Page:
Govt urged to act as worker shortage looms

Govt urged to act as thousands of seasonal workers leave each week

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LABOUR SHORTAGE: Working Holiday Makers are leaving the country at a steady rate due to the coronavirus pandemic.

LABOUR SHORTAGE: Working Holiday Makers are leaving the country at a steady rate due to the coronavirus pandemic.

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A "bureaucratically man-made disaster" could decimate the horticulture industry, as thousands of working holiday makers leave the country every week.

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UP TO a thousand working holiday makers are leaving the country every week, leaving the ag sector and the government scrabbling to come up with a solution to fill the upcoming labour shortfall.

A federal government inquiry into the Working Holiday Maker program was urged to act swiftly to avoid a "bureaucratically man-made disaster" that could decimate the horticulture industry.

In a normal year, there are about 200,000 working holiday makers in the country at any one time, but that number has dropped to 80,000 and continues to fall due to the pandemic.

Although unemployment continues to grow, attracting Australians to the industry remains as difficult as ever.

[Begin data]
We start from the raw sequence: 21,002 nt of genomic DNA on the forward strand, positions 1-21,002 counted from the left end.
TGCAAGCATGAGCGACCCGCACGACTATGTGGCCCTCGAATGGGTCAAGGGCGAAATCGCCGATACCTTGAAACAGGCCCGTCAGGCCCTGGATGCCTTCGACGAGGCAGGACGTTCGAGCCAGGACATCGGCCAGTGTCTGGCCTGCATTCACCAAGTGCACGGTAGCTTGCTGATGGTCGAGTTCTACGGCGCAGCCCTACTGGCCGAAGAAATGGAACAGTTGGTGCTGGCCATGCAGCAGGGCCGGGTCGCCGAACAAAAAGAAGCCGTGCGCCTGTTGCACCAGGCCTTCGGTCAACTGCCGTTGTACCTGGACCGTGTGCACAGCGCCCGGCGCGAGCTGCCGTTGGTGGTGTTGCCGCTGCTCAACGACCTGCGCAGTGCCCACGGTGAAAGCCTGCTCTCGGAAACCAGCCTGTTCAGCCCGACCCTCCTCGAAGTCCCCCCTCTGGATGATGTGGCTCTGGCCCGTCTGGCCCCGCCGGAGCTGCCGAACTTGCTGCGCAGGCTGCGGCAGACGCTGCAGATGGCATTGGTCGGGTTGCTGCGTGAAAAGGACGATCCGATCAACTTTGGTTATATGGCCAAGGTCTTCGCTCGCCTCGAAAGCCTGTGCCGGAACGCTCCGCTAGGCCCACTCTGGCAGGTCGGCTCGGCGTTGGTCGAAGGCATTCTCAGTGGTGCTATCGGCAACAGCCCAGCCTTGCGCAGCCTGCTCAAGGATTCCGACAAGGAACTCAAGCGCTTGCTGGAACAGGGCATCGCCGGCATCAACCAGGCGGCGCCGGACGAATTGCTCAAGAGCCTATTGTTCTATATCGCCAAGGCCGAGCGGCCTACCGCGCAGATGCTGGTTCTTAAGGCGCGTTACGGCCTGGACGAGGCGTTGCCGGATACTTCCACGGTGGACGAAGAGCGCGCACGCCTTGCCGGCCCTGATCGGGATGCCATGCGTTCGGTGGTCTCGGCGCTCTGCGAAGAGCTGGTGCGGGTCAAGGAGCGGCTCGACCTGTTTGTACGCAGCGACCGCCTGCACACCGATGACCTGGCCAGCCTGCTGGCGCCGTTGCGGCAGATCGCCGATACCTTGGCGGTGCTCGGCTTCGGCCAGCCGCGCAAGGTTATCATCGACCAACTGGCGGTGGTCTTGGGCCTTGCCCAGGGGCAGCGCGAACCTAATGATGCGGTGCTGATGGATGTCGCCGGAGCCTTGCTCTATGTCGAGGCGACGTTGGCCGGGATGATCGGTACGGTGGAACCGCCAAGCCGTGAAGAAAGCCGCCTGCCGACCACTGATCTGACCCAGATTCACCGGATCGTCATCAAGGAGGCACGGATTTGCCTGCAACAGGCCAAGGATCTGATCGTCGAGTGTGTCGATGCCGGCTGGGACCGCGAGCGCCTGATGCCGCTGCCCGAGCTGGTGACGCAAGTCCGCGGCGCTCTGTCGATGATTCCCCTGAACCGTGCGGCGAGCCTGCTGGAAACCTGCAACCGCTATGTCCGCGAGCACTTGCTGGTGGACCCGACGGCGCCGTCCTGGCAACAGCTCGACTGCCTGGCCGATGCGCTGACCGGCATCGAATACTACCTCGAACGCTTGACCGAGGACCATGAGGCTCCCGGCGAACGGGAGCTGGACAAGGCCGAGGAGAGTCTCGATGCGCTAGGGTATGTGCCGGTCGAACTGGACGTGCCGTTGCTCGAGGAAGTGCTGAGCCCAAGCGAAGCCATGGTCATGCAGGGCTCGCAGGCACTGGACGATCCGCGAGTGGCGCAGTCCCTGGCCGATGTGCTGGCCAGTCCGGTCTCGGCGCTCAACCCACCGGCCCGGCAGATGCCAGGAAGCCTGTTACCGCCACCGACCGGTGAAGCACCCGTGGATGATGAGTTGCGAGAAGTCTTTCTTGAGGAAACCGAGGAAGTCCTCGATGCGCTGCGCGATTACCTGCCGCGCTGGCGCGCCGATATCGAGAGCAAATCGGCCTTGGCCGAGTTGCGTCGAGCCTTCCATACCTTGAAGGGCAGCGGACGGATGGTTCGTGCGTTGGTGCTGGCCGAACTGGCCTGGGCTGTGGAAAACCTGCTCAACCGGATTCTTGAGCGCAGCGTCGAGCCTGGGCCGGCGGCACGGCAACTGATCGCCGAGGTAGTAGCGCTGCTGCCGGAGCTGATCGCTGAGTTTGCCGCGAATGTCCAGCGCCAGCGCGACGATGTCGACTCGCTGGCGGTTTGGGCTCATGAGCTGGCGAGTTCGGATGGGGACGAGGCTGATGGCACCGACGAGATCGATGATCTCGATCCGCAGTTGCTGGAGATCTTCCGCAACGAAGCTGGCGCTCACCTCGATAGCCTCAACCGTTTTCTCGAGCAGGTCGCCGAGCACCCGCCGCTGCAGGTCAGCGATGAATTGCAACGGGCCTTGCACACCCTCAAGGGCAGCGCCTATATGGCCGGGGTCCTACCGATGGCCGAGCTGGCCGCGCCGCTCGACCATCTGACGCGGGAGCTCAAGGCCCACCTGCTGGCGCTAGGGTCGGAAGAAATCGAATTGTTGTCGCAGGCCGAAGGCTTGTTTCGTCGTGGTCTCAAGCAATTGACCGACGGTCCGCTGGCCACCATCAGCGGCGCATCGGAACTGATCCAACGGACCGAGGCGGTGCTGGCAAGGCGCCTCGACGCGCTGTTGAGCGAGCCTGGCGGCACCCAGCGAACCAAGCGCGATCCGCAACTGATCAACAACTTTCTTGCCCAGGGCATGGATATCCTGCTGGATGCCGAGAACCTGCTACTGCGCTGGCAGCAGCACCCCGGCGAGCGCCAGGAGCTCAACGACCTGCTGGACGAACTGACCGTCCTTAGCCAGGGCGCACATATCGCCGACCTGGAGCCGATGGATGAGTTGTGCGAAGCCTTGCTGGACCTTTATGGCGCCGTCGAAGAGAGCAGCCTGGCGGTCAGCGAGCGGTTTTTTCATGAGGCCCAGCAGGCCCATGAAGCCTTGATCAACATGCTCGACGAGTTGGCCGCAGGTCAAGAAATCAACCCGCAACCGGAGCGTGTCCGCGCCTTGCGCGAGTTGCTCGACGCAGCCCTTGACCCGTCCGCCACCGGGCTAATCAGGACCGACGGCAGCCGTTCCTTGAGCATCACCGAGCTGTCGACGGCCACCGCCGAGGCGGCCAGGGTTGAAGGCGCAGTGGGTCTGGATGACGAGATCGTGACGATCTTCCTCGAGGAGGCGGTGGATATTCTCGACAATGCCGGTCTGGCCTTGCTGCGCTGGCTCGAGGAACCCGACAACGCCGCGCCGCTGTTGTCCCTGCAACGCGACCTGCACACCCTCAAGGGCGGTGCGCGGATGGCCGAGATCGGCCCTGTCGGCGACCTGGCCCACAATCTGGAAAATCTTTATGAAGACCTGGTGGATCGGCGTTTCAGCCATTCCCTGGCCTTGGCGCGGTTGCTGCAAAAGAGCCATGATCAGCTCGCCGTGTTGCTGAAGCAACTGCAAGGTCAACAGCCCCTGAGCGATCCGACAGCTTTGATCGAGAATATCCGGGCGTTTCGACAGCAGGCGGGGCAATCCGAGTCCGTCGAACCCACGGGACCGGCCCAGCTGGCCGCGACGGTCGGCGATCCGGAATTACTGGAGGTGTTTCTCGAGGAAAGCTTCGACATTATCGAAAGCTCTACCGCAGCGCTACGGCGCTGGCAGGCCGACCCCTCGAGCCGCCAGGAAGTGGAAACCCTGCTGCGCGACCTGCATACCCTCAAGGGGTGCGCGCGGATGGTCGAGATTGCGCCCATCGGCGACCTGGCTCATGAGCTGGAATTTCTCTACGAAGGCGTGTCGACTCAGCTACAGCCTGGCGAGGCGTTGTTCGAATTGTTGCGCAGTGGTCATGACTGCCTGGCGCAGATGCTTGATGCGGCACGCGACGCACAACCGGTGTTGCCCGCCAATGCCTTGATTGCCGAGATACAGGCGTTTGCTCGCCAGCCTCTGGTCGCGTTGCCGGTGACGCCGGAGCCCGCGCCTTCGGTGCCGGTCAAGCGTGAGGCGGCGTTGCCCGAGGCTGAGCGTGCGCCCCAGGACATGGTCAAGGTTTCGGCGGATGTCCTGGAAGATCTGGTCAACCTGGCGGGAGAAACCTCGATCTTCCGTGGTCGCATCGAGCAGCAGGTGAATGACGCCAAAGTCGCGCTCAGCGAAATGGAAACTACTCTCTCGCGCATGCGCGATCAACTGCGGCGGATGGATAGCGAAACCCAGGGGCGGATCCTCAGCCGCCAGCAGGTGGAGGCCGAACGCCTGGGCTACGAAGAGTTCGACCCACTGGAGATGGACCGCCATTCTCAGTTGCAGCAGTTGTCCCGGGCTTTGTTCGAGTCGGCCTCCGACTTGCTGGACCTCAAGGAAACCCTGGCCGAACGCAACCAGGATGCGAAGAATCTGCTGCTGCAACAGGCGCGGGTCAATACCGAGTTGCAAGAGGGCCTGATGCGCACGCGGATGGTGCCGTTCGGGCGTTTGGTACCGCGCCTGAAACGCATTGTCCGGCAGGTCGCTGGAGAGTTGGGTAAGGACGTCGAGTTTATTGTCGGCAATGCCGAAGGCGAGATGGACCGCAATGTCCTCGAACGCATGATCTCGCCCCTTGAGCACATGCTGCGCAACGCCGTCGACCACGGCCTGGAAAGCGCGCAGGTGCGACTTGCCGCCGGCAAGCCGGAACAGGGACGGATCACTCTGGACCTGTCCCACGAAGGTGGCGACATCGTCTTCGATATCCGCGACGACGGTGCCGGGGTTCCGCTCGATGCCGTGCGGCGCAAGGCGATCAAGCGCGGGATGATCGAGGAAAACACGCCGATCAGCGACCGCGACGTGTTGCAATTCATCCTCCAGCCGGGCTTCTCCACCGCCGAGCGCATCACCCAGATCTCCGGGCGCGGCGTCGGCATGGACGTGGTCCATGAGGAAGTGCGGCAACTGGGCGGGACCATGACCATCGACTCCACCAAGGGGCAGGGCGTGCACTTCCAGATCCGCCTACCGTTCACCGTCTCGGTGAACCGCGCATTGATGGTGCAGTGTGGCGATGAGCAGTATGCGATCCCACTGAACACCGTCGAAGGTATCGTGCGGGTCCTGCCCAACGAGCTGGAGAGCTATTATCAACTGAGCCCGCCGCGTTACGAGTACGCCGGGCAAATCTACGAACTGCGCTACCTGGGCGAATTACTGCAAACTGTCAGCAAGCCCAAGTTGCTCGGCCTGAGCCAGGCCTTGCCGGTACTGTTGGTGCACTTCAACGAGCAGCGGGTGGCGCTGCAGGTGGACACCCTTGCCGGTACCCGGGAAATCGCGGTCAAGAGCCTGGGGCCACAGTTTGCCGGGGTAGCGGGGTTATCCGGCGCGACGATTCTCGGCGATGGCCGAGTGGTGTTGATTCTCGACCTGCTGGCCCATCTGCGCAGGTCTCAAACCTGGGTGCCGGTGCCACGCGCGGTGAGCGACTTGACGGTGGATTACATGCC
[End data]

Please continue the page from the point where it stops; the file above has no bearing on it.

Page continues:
Australian Fresh Produce Alliance chief executive Michael Rogers said between the start of the COVID-19 outbreak and June, only eight per cent of the 23,000 job inquiries within the industry were from Australian citizens.

He suggested the government provide a $1200 relocation incentive to entice Australians to take up seasonal work in horticulture, however he acknowledged filling the shortage with local labour would be impossible.

"While there might be an increase [in local labour], it's not going to be an increase which covers the 50,000 workers in the Working Holiday Maker program the horticulture industry needs next year," Mr Rogers said

"So if the working holiday makers continue to leave at approximately 1000 a week, we have very critical issues leading into 2021."

Mr Rogers said the industry wanted the government to focused on finding new pathways for overseas workers.

"There is an opportunity to provide a specific visa to other countries, which complements the working holiday visa," he said.

"That would be a very targeted measure, which would provide short-term support in the industry.

"But also in the long term, it is a consistent policy approach to say 'let's trial it in a crisis'. If it works, there is the opportunity to expand it or refine that visa."

Nationals MP Damian Drum said the government had to get on the front foot, otherwise it was staring down the barrel of a "bureaucratically man-made disaster".

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